Saint Clement was Bishop of Rome in the first century. Legend has it that he was martyred during the reign of the Emperor Trajan by being tied to an anchor and thrown into the sea.

There are several conjectures about to the connection between church and the Danes. A popular theory is that in the ninth century, the Danes colonised the village of Aldwych on the river between the City of London and the future site of Westminster. At the time, London was on the dividing line between the English and the Danes. The Danes founded a church at Aldwych, giving the church the final part of its name (Ecclesia Clementes Danorum).

An alternative theory says Alfred the Great built the church after driving the Danes out of the City of London. King Harold I ‘Harefoot’, who is said to have been buried in the church in 1040, also had Danish connections. In the 12th-century, William of Malmesbury said the Danes burnt the church on the site of Saint Clement Danes before they were later slain in the vicinity.

In any case, the church was named after Saint Clement, patron saint of mariners. The church was first rebuilt by William the Conqueror, and then again later in the Middle Ages.

A new chancel was built over part of the churchyard in 1608, at a cost of more than £1,000, and repairs and improvements to the tower and other parts of the church were made in 1618 at a cost of £496.

The reredos, depicting the Annunciation, is by Ruskin Spears (Photograph: Patrick Comerford, 2022)

After the Great Fire in 1666, the steeple and tower were rebuilt in 1669. But the rest of the church was in such a poor state that it was agreed it should be completely rebuilt. Wren employed Edward Pierce to create the ornate interior.

Saint Clement’s was rebuilt in 1680-1682 to a design by Sir Christopher Wren, incorporating the existing tower that was reclad. The new church was constructed from Portland Stone, with an apse at the east end. A steeple was added to the tower in 1719 by James Gibbs.

The interior has galleries on three sides supported by square pillars, continued above gallery level as Corinthian columns, supporting, in turn, a barrel-vaulted ceiling. Wren used the same scheme again at Saint James’s Church, Piccadilly, begun two years later. Above the galleries, each bay has a cross vault, allowing the building to be lit from large round-headed windows on the upper level.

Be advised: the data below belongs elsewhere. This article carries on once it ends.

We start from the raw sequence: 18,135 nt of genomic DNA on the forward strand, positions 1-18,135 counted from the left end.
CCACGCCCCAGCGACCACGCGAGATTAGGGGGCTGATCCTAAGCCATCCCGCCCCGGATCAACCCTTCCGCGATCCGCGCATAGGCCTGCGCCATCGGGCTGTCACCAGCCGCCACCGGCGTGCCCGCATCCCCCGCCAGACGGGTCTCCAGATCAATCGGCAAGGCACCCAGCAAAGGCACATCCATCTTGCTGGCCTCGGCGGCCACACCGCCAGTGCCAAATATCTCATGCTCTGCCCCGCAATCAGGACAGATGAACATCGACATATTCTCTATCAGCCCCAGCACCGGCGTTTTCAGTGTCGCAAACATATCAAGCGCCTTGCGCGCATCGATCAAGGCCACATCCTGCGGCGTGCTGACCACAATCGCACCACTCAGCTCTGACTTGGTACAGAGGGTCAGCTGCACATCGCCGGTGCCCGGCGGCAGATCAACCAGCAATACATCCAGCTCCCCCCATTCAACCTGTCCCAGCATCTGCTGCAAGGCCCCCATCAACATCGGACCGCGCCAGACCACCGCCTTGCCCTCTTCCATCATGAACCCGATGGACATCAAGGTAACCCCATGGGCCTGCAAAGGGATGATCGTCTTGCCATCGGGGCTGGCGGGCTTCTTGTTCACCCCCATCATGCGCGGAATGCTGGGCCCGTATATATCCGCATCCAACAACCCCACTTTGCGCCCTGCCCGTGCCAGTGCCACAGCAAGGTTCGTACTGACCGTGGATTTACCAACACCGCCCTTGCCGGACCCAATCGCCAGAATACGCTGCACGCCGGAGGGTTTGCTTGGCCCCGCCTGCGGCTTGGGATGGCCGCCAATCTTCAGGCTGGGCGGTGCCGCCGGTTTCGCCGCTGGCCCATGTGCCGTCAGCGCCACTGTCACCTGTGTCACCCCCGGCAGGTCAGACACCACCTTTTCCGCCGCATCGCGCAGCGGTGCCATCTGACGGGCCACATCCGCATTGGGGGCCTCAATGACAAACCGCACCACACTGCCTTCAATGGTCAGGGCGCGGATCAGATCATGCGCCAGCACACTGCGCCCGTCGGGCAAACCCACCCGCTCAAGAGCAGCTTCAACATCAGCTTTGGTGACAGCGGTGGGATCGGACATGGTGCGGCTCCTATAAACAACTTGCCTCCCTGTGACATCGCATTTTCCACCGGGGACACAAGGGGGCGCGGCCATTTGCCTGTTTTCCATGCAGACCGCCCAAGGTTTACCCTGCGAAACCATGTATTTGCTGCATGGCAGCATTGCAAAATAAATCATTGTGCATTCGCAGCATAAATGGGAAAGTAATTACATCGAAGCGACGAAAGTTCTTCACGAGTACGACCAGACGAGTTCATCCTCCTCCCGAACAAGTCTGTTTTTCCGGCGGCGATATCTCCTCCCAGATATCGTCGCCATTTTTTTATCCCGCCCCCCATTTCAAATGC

The reredos, depicting the Annunciation, is by Ruskin Spears, the stained-glass windows are by Carl Edwards, the pulpit by Grinling Gibbons (1648-1720) was stored in Saint Paul’s Cathedral for safe-keeping during the Blitz.

Parishioners in the 18th century included Samuel Johnson (1709-1784) from Lichfield, compiler of the first Dictionary, although he was buried at Westminster Abbey.

Former rectors of Saint Clements include George Berkeley (1786-1795), son of the Irish philosopher Bishop George Berkeley, and William Webb Ellis (1843-1855), often said to have invented the game of Rugby while he was a schoolboy at Rugby in 1823. The Webb Ellis Cup is presented to the winners of the Rugby World Cup.

The church was almost destroyed by German bombs during the London Blitz on 10 May 1941. The outer walls, the tower and Gibbs’s steeple survived the bombing, but the interior was gutted by fire. As a result of the blaze, the church’s 10 bells fell to the ground. Later, they were placed in storage and were recast after the war.

The church was restored under the supervision of Sam Lloyd, and was reconsecrated on 19 October 1958 to become the central church of the RAF.

There are features throughout and outside the building commemorating people and units of the RAF. The donors of the altar, pulpit, font, pews, paschal candle and chairs include Sir Douglas Bader and air forces in Australia, Belgium, the Netherlands and Norway. The church floor is inscribed with the badges of over 800 RAF commands, groups, stations, squadrons and other formations. There are memorials to Polish, US and Commonwealth air forces.